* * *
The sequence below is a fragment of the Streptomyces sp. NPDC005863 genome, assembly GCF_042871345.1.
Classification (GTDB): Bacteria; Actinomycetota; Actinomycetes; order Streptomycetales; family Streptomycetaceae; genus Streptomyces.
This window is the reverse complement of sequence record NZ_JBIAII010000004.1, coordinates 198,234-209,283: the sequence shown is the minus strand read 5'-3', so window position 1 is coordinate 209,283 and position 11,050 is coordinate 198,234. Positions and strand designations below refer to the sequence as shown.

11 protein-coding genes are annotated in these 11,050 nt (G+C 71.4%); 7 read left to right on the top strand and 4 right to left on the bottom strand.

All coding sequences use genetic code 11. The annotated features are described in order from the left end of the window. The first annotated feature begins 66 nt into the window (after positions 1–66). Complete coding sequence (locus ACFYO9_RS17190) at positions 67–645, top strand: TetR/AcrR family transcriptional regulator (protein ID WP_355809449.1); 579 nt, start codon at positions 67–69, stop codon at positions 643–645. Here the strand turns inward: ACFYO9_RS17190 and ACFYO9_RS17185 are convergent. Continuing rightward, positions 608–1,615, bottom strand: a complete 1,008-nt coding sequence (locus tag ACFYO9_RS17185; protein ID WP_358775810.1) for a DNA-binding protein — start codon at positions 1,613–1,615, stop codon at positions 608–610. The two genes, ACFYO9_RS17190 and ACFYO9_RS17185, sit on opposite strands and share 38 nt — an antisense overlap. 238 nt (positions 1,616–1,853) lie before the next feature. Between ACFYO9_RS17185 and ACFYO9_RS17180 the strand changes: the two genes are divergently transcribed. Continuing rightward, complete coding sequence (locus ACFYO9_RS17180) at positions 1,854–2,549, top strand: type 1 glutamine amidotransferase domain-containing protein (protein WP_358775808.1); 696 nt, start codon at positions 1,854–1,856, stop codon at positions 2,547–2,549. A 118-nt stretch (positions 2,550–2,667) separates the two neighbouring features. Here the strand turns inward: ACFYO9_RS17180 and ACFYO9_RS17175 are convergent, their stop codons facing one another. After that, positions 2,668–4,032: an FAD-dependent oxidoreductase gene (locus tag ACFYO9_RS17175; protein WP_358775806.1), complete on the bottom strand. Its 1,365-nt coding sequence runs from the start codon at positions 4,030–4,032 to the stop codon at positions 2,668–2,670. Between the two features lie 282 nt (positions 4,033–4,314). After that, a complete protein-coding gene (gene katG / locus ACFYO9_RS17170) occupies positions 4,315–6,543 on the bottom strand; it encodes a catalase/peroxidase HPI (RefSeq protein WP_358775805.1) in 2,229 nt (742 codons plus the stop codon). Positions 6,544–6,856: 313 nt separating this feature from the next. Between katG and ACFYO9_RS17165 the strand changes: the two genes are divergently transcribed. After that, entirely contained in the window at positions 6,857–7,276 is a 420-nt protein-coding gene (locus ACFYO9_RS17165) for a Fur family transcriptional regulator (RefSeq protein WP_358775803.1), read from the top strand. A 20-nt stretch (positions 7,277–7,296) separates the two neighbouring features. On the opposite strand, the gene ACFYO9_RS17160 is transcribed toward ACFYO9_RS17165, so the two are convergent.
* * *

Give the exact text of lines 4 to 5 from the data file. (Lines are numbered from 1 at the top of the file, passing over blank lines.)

11 protein-coding genes are annotated in these 11,050 nt (G+C 71.4%); 7 read left to right on the top strand and 4 right to left on the bottom strand.

All coding sequences use genetic code 11. The annotated features are described in order from the left end of the window. The first annotated feature begins 66 nt into the window (after positions 1–66). Complete coding sequence (locus ACFYO9_RS17190) at positions 67–645, top strand: TetR/AcrR family transcriptional regulator (protein ID WP_355809449.1); 579 nt, start codon at positions 67–69, stop codon at positions 643–645. Here the strand turns inward: ACFYO9_RS17190 and ACFYO9_RS17185 are convergent. Continuing rightward, positions 608–1,615, bottom strand: a complete 1,008-nt coding sequence (locus tag ACFYO9_RS17185; protein ID WP_358775810.1) for a DNA-binding protein — start codon at positions 1,613–1,615, stop codon at positions 608–610. The two genes, ACFYO9_RS17190 and ACFYO9_RS17185, sit on opposite strands and share 38 nt — an antisense overlap. 238 nt (positions 1,616–1,853) lie before the next feature. Between ACFYO9_RS17185 and ACFYO9_RS17180 the strand changes: the two genes are divergently transcribed. Continuing rightward, complete coding sequence (locus ACFYO9_RS17180) at positions 1,854–2,549, top strand: type 1 glutamine amidotransferase domain-containing protein (protein WP_358775808.1); 696 nt, start codon at positions 1,854–1,856, stop codon at positions 2,547–2,549. A 118-nt stretch (positions 2,550–2,667) separates the two neighbouring features. Here the strand turns inward: ACFYO9_RS17180 and ACFYO9_RS17175 are convergent, their stop codons facing one another. After that, positions 2,668–4,032: an FAD-dependent oxidoreductase gene (locus tag ACFYO9_RS17175; protein WP_358775806.1), complete on the bottom strand. Its 1,365-nt coding sequence runs from the start codon at positions 4,030–4,032 to the stop codon at positions 2,668–2,670. Between the two features lie 282 nt (positions 4,033–4,314). After that, a complete protein-coding gene (gene katG / locus ACFYO9_RS17170) occupies positions 4,315–6,543 on the bottom strand; it encodes a catalase/peroxidase HPI (RefSeq protein WP_358775805.1) in 2,229 nt (742 codons plus the stop codon). Positions 6,544–6,856: 313 nt separating this feature from the next. Between katG and ACFYO9_RS17165 the strand changes: the two genes are divergently transcribed. After that, entirely contained in the window at positions 6,857–7,276 is a 420-nt protein-coding gene (locus ACFYO9_RS17165) for a Fur family transcriptional regulator (RefSeq protein WP_358775803.1), read from the top strand. A 20-nt stretch (positions 7,277–7,296) separates the two neighbouring features. On the opposite strand, the gene ACFYO9_RS17160 is transcribed toward ACFYO9_RS17165, so the two are convergent.